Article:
If cross-stitch embroidery were music, what would it sound like? Zsanett Szirmay, a student at the Design Institute of Moholy-Nagy University of Art and Design, Budapest, has the answer for you. For her Soundweaving experiments, she has transferred folk embroidery patterns on to strips for a punched card box, which plays the traditional motifs as sounds — and the result is nothing less than music to the ears.
Her experiments were showcased in the UAE, first at Dubai’s Tashkeel and more recently at Abu Dhabi’s Etihad Modern Art Gallery. “To create the fabric of the future, we cannot only use digital programming. We have to go back to the roots, otherwise everything will fade with time and be lost forever,” says Szirmay.
The installation in Abu Dhabi had rooms full of punched-out paper screens — they appeared like lace curtains hanging from the ceiling and below them were placed the carpets from which the punched out patterns were created. It was a spectacular adaption of Hungarian folk tunes into the fabric of patterns traditional Afghan embroidery.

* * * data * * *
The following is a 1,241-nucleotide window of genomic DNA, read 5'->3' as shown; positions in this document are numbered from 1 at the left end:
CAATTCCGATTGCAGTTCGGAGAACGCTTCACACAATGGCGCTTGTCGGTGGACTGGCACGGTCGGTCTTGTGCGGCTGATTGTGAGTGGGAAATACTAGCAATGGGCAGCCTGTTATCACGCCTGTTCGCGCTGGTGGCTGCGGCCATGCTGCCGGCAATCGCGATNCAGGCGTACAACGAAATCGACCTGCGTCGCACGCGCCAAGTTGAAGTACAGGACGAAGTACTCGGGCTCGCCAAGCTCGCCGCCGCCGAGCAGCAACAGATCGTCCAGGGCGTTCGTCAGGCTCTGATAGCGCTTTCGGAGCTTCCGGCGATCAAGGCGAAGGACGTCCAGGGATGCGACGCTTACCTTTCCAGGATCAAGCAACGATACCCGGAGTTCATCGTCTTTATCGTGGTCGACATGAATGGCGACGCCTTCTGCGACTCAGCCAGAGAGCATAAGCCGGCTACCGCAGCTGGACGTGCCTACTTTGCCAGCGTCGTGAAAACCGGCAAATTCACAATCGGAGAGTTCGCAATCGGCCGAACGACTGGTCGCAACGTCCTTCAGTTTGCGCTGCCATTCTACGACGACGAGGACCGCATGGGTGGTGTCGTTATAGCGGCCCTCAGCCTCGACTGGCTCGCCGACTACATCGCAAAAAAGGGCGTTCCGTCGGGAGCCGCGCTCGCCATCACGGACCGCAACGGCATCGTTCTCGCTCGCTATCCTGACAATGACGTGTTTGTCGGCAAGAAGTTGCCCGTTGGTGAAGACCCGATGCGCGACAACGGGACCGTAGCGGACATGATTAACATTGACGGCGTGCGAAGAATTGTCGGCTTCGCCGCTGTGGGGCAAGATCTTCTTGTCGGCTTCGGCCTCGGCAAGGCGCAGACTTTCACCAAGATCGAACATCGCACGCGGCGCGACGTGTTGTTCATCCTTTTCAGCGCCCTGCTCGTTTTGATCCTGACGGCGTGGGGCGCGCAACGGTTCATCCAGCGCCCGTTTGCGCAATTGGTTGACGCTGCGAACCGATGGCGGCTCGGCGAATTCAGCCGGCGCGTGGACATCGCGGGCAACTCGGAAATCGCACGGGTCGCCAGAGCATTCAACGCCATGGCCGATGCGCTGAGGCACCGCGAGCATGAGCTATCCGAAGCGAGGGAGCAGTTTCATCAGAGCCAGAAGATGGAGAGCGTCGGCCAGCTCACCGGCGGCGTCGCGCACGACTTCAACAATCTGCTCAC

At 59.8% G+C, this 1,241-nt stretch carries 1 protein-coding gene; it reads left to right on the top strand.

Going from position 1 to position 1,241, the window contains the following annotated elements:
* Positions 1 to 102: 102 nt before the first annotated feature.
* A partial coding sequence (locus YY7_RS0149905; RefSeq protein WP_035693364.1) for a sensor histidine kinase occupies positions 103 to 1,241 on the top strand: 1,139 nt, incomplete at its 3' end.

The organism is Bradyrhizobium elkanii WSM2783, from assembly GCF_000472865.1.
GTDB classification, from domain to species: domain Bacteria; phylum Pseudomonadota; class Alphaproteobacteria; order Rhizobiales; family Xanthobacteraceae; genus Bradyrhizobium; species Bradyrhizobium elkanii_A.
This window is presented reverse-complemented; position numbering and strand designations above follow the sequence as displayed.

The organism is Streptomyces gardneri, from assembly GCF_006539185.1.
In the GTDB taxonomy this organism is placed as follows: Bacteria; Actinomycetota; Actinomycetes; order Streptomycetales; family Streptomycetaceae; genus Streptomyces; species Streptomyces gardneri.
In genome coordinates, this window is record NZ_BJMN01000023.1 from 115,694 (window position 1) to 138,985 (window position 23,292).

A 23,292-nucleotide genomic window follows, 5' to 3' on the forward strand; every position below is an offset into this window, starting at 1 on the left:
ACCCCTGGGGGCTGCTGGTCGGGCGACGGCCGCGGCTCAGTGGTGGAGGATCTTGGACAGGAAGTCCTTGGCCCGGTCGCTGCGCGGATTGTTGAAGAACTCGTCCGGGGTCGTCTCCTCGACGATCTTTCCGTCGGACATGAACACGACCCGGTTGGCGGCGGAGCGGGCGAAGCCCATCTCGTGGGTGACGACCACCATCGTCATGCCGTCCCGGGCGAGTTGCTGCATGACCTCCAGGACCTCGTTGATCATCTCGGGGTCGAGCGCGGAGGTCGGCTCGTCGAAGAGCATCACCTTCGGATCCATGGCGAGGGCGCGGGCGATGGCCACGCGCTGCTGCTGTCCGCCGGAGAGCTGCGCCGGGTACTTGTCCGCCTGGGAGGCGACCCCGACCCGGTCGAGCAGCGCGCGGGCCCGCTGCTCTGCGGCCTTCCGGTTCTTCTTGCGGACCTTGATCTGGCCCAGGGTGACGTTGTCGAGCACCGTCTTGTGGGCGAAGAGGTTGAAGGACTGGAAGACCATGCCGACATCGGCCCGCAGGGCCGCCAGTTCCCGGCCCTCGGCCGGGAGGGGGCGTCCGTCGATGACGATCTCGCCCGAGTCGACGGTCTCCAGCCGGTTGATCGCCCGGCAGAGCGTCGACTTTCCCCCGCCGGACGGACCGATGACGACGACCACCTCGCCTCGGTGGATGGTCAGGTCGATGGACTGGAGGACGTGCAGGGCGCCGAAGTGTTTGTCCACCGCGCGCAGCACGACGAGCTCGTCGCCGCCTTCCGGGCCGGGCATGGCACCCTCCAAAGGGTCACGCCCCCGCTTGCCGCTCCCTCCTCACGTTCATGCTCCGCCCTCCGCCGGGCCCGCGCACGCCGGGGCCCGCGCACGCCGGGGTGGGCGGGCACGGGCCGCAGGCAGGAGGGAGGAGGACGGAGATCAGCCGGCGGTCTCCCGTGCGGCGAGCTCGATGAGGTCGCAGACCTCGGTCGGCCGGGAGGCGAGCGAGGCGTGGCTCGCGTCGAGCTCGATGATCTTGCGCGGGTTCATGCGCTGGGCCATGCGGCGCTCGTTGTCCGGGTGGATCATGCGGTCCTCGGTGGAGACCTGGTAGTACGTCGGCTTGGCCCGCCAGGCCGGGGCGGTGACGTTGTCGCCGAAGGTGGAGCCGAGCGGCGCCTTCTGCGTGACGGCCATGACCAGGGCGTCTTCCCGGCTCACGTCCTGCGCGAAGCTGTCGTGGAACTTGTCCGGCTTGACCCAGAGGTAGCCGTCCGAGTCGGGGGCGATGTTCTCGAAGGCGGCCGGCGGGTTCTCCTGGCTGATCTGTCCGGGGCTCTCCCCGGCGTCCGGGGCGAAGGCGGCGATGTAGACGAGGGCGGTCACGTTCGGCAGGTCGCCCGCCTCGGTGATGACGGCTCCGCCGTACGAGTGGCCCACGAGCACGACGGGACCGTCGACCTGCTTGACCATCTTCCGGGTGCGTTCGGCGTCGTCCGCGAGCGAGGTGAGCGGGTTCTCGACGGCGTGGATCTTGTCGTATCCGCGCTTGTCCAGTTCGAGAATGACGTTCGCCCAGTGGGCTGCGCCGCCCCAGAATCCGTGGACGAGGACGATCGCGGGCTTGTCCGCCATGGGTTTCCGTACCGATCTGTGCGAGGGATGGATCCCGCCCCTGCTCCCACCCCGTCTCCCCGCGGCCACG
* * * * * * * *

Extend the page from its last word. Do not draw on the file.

Soundweaving is an integrative and experimental project breaking through the boundaries of genres. The concept, originally a half-year assignment undertaken by the artist in 2013, stems from the particular fusion of Hungarian folk embroidery and a special technological contraption — a punched card comb music player. Szirmay transferred the selected embroidery motifs from Transylvanian Bukovina, Kalotaszeg and Hungary on to laser cut textiles, which serve as bands for the music box. This transforms the cross-stitch patterns into melodies.
An inspiration can strike you any time, all you need is an artist’s heart. “The first time I visited the Middle East was last year during the Dubai Design Week. It is an enchanting place with rich visual symbols, which you can use almost endlessly. By studying Afghan rugs, I had the chance to delve into an oriental world, to be part of it somehow,” says the artist.
Soundweaving brings together two cultures and their creative practices of weaving, textiles, music composition and graphic design. It adds another dimension to traditional embroidery, activating multiple senses and inspiring visitors to interact since anybody can visit the exhibitions and try it for themselves.